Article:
The Fair Work Commission (FWC) has begun hearing the unions’ case in support of a 25% wage increase for aged care workers, but with the Morrison Government and the Opposition both promising no new taxes in a bid to win over voters, the new Government is facing a potential funding black hole.
With the polls putting Labor in the lead ahead of the 21 May Federal Election, Prime Minister Scott Morrison pulled out the big guns on Sunday, promising no new taxes for the next four years if his Government is re-elected.
The Coalition’s Lower Tax Guarantee pledges no new taxes on Australian workers, retirees, superannuation, small business, housing, and electricity, alongside $100 billion in tax relief for workers.
Labor has similarly pledged not to increase taxes as its leader Anthony Albanese still trails Mr Morrison as preferred Prime Minister.
But the election promises spell trouble for the new Government if the FWC decides to come down in favour of a wage rise for aged care workers, as hearings into the unions’ work value case began this week.
New Govt left to foot the wage rise bill
The FWC has stated that the tribunal won’t be swayed by Government funding constraints when deciding by how much to lift wages for the sector – leaving the cost to whichever side wins the election.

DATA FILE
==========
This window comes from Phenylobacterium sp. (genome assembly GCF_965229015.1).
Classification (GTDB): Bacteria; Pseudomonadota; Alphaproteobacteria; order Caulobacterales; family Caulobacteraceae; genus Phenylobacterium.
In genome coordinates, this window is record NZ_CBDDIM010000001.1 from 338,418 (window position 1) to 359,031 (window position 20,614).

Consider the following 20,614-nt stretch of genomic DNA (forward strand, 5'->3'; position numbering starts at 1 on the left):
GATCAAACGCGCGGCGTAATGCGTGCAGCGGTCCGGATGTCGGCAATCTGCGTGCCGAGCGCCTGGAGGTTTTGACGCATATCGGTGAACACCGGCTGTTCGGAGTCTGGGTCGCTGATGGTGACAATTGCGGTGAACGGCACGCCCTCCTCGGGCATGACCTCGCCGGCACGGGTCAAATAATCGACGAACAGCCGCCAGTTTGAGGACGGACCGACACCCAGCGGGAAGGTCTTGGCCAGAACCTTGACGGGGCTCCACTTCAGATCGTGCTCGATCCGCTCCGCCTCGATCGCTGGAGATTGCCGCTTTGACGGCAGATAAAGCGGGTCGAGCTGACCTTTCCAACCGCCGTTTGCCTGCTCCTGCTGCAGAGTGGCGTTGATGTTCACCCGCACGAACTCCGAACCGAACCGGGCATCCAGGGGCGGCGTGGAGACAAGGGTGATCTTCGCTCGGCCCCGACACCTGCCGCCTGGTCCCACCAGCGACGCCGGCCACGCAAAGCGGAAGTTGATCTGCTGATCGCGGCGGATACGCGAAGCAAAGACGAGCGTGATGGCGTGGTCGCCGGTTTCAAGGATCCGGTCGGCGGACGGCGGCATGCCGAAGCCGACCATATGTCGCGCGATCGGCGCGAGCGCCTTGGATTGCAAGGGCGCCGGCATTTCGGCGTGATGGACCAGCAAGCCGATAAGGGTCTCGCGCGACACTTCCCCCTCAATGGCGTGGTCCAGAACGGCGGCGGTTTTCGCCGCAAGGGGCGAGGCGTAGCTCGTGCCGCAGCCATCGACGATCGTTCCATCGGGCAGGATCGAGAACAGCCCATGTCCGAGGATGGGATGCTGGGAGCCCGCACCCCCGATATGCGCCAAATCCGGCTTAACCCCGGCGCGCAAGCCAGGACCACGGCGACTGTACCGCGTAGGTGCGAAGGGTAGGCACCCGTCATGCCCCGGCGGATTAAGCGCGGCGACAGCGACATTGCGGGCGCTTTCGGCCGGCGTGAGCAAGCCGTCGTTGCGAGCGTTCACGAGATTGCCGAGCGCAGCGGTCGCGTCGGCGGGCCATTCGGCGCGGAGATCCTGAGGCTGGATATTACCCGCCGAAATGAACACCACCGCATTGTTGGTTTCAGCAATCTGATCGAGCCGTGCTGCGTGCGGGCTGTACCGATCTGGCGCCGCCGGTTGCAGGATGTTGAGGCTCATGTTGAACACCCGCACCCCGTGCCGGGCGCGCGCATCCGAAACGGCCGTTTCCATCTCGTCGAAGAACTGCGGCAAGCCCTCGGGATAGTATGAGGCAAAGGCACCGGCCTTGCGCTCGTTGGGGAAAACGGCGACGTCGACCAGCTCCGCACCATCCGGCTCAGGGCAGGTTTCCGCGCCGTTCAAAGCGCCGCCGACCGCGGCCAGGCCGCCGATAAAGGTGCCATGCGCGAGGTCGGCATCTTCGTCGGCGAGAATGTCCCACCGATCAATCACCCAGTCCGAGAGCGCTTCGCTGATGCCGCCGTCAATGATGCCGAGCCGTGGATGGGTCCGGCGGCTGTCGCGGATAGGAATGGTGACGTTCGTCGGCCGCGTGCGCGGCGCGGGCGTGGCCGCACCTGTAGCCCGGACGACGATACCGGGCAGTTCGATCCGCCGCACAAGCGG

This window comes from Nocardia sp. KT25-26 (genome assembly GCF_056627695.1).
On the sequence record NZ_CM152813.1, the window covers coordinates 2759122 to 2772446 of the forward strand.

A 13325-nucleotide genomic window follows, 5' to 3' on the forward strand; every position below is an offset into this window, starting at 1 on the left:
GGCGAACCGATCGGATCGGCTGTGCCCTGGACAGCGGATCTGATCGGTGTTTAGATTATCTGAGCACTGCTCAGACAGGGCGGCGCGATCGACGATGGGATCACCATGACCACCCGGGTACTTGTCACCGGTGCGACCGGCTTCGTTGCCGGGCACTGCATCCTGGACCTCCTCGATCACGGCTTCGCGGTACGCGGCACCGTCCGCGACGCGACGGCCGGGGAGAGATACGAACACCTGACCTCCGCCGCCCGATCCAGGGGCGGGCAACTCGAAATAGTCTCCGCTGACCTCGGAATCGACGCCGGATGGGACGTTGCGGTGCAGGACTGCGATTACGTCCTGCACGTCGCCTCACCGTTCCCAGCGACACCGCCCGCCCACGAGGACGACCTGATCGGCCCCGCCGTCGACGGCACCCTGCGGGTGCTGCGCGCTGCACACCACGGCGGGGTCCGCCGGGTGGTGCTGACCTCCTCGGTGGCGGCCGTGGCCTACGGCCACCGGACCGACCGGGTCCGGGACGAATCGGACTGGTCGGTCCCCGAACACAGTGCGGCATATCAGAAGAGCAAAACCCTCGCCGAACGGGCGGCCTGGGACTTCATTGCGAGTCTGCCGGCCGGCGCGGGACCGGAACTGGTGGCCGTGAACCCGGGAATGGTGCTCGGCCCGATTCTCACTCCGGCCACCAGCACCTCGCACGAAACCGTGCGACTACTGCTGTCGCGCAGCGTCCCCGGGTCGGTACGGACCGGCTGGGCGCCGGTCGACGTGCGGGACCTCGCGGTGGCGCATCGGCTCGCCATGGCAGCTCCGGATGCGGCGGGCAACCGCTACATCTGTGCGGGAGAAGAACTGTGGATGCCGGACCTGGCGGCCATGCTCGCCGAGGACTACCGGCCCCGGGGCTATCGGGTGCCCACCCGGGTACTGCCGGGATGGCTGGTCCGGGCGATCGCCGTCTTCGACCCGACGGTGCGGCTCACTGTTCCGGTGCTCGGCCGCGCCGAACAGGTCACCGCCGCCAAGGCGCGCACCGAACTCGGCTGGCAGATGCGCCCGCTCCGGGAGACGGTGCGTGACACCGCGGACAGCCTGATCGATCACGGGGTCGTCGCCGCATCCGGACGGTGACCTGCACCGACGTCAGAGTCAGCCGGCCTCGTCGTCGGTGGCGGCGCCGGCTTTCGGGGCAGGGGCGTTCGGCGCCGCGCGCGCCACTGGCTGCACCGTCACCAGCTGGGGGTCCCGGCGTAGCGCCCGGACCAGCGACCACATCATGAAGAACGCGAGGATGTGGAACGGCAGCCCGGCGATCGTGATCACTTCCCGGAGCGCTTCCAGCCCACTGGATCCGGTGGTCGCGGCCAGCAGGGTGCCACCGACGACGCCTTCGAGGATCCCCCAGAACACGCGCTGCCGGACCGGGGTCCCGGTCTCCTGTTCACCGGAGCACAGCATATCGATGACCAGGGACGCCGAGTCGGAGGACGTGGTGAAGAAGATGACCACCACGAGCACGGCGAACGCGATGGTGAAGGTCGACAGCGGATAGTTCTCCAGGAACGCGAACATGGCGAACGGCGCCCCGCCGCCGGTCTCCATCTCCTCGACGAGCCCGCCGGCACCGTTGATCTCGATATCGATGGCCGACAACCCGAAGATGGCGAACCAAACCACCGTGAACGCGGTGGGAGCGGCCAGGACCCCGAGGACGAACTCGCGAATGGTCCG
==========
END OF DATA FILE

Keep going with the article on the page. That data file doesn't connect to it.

FWC President Justice Iain Ross did add that Government funding could include when the wage rise comes into effect – and how it should be phased in.
Sources tell us that a 6% rise per year over four years is a more likely outcome than a full 25% upfront.
But this poses a serious funding problem for the new Government – as we have reported, StewartBrown’s Grant Corderoy has costed the move at up to $18 billion over four years.
Unions and providers agree that workers have been historically underpaid and need a wage rise sooner rather than later if more staff are to be attracted and retained.
So, where will the money come from?
Plan B the only option
Whichever side comes out on top on polling day, the country is facing a huge national debt thanks to COVID-19.
If the new Government is unwilling to place an increased tax burden on Australians, that leaves only one source of new funding: Plan B, or increasing co-contributions for aged care.
Allowing older Australians with the means to pay to contribute to their accommodation and everyday living expenses – as they would at home – will increase funding to the sector, while still enabling those who need support, but lack the financial means to pay, to access care.
Post-Election, can we start this conversation – before the FWC hands down its ruling?